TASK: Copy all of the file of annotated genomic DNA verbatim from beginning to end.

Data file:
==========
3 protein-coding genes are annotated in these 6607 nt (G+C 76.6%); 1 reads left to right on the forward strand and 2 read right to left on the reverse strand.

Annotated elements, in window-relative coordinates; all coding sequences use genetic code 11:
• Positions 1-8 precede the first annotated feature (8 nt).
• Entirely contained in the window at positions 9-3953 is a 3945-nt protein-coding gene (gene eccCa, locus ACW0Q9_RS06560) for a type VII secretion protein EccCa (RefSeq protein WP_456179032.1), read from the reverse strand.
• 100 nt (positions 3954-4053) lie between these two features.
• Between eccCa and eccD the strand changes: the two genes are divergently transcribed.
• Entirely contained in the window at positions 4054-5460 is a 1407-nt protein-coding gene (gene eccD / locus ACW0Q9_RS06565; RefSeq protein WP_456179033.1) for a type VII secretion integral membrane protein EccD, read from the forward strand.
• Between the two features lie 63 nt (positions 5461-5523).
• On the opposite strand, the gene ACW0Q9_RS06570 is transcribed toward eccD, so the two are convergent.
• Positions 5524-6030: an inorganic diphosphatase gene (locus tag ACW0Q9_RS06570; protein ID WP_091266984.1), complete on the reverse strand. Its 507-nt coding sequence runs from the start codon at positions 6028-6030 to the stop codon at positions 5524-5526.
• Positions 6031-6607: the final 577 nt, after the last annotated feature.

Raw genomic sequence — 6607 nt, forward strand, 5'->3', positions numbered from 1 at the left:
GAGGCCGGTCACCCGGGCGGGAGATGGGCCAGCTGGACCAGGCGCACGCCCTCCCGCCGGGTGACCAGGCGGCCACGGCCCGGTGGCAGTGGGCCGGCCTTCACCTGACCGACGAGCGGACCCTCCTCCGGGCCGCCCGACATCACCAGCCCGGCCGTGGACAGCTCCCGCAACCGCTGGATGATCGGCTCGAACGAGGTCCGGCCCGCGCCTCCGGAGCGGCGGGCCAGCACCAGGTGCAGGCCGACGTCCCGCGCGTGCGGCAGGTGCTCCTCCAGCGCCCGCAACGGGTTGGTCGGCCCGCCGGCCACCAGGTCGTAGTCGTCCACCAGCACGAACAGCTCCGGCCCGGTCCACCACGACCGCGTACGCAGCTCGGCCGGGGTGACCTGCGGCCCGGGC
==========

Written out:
3 protein-coding genes are annotated in these 6607 nt (G+C 76.6%); 1 reads left to right on the forward strand and 2 read right to left on the reverse strand.

Annotated elements, in window-relative coordinates; all coding sequences use genetic code 11:
• Positions 1-8 precede the first annotated feature (8 nt).
• Entirely contained in the window at positions 9-3953 is a 3945-nt protein-coding gene (gene eccCa, locus ACW0Q9_RS06560) for a type VII secretion protein EccCa (RefSeq protein WP_456179032.1), read from the reverse strand.
• 100 nt (positions 3954-4053) lie between these two features.
• Between eccCa and eccD the strand changes: the two genes are divergently transcribed.
• Entirely contained in the window at positions 4054-5460 is a 1407-nt protein-coding gene (gene eccD / locus ACW0Q9_RS06565; RefSeq protein WP_456179033.1) for a type VII secretion integral membrane protein EccD, read from the forward strand.
• Between the two features lie 63 nt (positions 5461-5523).
• On the opposite strand, the gene ACW0Q9_RS06570 is transcribed toward eccD, so the two are convergent.
• Positions 5524-6030: an inorganic diphosphatase gene (locus tag ACW0Q9_RS06570; protein ID WP_091266984.1), complete on the reverse strand. Its 507-nt coding sequence runs from the start codon at positions 6028-6030 to the stop codon at positions 5524-5526.
• Positions 6031-6607: the final 577 nt, after the last annotated feature.

Raw genomic sequence — 6607 nt, forward strand, 5'->3', positions numbered from 1 at the left:
GAGGCCGGTCACCCGGGCGGGAGATGGGCCAGCTGGACCAGGCGCACGCCCTCCCGCCGGGTGACCAGGCGGCCACGGCCCGGTGGCAGTGGGCCGGCCTTCACCTGACCGACGAGCGGACCCTCCTCCGGGCCGCCCGACATCACCAGCCCGGCCGTGGACAGCTCCCGCAACCGCTGGATGATCGGCTCGAACGAGGTCCGGCCCGCGCCTCCGGAGCGGCGGGCCAGCACCAGGTGCAGGCCGACGTCCCGCGCGTGCGGCAGGTGCTCCTCCAGCGCCCGCAACGGGTTGGTCGGCCCGCCGGCCACCAGGTCGTAGTCGTCCACCAGCACGAACAGCTCCGGCCCGGTCCACCACGACCGCGTACGCAGCTCGGCCGGGGTGACCTGCGGCCCGGGC